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Taking Control of the Telco Transformation

James Crawshaw

Digital transformation gets talked about a great deal within the telecoms sector, but at what stage are the major telcos in their metamorphosis and how does that shift manifest itself?

Representatives from a number of major network operators gathered in Lisbon last week at the latest TM Forum Action Week gathering to discuss such matters.

These events, held twice each year, are not as prominent as the industry body's long-running conference held in Nice, France, each May. But as one service provider attendee observed, "Nice is where the egos go to talk... Action Week is where I come to learn from fellow engineers."

Action Week is not a conference, but a week-long "collaborative gathering of digital transformers," according to the organizer. Among other things, these events are where service providers and vendors come together to collaborate on proof-of-concept projects -- dubbed "catalyst showcases" -- to create solutions to industry challenges using TM Forum best practices and standards.

Those challenges (at least for the individuals in Lisbon), revolve around the evolution of operations and IT as service providers figure out their 5G and IoT plans. To enable that evolution, the TM Forum proposes its Open Digital Framework, which comprises four pillars: IT & Network Transformation, Insights & Intelligence, Digital Ecosystems and Digital Maturity.

The IT & Network Transformation pillar is composed of several elements. The first includes the Forum's traditional tools such as the Shared Information and Data (SID) model, Telecom Application Map (TAM) and the Enhanced Telecom Operations Map (eTOM), which collectively are referred to as the Frameworx project.

The second is the Open Digital Architecture, which merges OSS and BSS into one uber support system comprising five functional blocks: party management, core commerce management, production, engagement management and intelligence management.

The third is Open APIs, a suite of 50-plus REST-based internal and external APIs for service provider IT. Adherence with these APIs is now mandated in Orange's IT Requests for Proposal (RFPs).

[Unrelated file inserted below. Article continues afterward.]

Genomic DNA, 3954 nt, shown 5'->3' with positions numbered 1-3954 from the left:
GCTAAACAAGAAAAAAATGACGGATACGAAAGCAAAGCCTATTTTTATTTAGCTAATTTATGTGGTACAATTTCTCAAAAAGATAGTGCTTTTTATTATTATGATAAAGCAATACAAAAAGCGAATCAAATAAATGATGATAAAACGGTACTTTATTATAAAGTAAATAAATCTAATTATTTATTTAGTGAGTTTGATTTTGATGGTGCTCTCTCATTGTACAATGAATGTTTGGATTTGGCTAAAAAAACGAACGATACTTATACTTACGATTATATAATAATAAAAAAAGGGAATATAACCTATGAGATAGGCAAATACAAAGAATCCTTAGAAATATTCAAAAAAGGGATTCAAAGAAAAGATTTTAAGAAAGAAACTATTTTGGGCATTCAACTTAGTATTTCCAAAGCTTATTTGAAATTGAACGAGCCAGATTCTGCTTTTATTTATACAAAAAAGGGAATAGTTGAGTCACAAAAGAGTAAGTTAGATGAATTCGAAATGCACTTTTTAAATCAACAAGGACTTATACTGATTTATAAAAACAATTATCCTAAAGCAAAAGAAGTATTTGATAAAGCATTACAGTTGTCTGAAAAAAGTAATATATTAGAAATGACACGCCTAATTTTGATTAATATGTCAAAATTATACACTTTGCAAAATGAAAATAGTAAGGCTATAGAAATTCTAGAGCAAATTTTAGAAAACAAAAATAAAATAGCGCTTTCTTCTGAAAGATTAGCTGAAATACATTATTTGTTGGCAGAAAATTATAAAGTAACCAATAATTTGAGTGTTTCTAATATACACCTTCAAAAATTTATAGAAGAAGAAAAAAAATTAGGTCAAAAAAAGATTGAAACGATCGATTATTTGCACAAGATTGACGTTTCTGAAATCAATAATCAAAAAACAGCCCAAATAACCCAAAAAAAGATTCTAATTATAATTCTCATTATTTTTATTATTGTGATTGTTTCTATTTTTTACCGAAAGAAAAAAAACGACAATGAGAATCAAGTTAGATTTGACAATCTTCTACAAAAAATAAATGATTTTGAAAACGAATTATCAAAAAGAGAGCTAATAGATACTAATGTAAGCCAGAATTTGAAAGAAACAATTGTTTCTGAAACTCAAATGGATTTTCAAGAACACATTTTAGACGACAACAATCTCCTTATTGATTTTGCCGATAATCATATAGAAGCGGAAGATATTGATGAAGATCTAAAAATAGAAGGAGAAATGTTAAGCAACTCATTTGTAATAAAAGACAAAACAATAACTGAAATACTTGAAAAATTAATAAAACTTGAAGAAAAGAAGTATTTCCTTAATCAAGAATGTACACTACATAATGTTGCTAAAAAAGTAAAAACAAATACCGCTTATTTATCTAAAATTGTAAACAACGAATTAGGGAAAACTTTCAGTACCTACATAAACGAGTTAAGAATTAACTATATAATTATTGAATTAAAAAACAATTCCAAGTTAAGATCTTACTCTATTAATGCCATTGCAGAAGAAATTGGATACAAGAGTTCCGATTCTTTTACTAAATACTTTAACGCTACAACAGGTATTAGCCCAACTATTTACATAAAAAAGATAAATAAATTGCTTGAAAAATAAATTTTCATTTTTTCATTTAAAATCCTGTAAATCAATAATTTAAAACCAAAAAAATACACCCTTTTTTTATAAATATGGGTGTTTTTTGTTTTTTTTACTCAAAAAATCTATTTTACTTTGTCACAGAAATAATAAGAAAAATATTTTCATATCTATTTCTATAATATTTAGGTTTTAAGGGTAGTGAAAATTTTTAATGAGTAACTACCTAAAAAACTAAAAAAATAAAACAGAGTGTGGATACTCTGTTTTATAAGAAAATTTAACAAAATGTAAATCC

Orange was one of the major operators well represented at the Lisbon gathering, alongside BT, Deutsche Telekom and Vodafone. Arguably the most convincing endorsement of the Forum's approach to transformation came from Campbell McClean, chief architect of IT at Deutsche Telekom.

According to McClean, IT transformation at the giant German operator will be underpinned by four elements: cultural change, agile development, cloud native and the Forum's Open Digital Framework.

McClean observed that a major difference between the Internet giants, such as Amazon and Google, and telecom operators is that the former are primarily application developers, while the latter are mainly application purchasers. Looking back over his career, McClean noted that telcos used to develop their own software but then, as the industry became awash with money -- remember those days? -- they morphed into software purchasing organizations.

McClean described his experience at Indian operator Airtel, where he worked from 2014 to 2017. "When I arrived, everything was outsourced to a single vendor. When we changed that, the vendor got much more productive. We also insourced our thinking, using TM Forum Frameworx as the context for everything we did. Everything was shared around SID; we mapped functional points to eTOM, and all of these tools became critical in what we did. In three years, we built 500 applications and we started building microservices. Our time to market went from 13 months to three weeks, all of it underpinned by SID and eTOM."

The DT executive finished with a message for the vendors: "You could see threat in this -- please don't. This is not about us doing it all ourselves -- we still need partners. But would you not rather be building a new capability for us, integrating us into finance, insurance and medical customer journeys, than rebuilding the same point-to-point integrations of previous years? Wouldn't you rather be our partner driving customer value instead of driving legacy IT cost?"

McClean sent a clear message that vendors not supporting the Open Digital Framework will struggle to play a part in DT's IT transformation. He finished by saying: "That's the invitation -- come onboard and help us build new stuff instead of the same old stuff. That way we can compete with the hyperscalers and everybody else who wants to eat our lunch."

— James Crawshaw, Senior Analyst, Heavy Reading

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